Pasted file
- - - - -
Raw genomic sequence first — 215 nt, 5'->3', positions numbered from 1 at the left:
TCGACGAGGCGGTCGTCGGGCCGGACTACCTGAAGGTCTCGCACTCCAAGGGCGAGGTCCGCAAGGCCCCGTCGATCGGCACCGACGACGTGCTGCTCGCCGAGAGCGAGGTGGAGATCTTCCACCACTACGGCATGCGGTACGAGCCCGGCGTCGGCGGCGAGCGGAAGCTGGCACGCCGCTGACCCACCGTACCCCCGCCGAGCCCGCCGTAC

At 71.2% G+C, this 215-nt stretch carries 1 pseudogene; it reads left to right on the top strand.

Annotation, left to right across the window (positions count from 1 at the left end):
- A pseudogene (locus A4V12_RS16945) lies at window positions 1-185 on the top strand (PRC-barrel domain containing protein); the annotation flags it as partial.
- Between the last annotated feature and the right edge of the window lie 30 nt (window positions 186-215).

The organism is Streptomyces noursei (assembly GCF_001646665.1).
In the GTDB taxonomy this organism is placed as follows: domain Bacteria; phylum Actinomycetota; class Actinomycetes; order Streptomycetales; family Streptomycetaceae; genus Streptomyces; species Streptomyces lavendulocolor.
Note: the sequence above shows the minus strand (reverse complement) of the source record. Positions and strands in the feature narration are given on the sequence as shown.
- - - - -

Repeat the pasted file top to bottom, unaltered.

Raw genomic sequence first — 215 nt, 5'->3', positions numbered from 1 at the left:
TCGACGAGGCGGTCGTCGGGCCGGACTACCTGAAGGTCTCGCACTCCAAGGGCGAGGTCCGCAAGGCCCCGTCGATCGGCACCGACGACGTGCTGCTCGCCGAGAGCGAGGTGGAGATCTTCCACCACTACGGCATGCGGTACGAGCCCGGCGTCGGCGGCGAGCGGAAGCTGGCACGCCGCTGACCCACCGTACCCCCGCCGAGCCCGCCGTAC

At 71.2% G+C, this 215-nt stretch carries 1 pseudogene; it reads left to right on the top strand.

Annotation, left to right across the window (positions count from 1 at the left end):
- A pseudogene (locus A4V12_RS16945) lies at window positions 1-185 on the top strand (PRC-barrel domain containing protein); the annotation flags it as partial.
- Between the last annotated feature and the right edge of the window lie 30 nt (window positions 186-215).

The organism is Streptomyces noursei (assembly GCF_001646665.1).
In the GTDB taxonomy this organism is placed as follows: domain Bacteria; phylum Actinomycetota; class Actinomycetes; order Streptomycetales; family Streptomycetaceae; genus Streptomyces; species Streptomyces lavendulocolor.
Note: the sequence above shows the minus strand (reverse complement) of the source record. Positions and strands in the feature narration are given on the sequence as shown.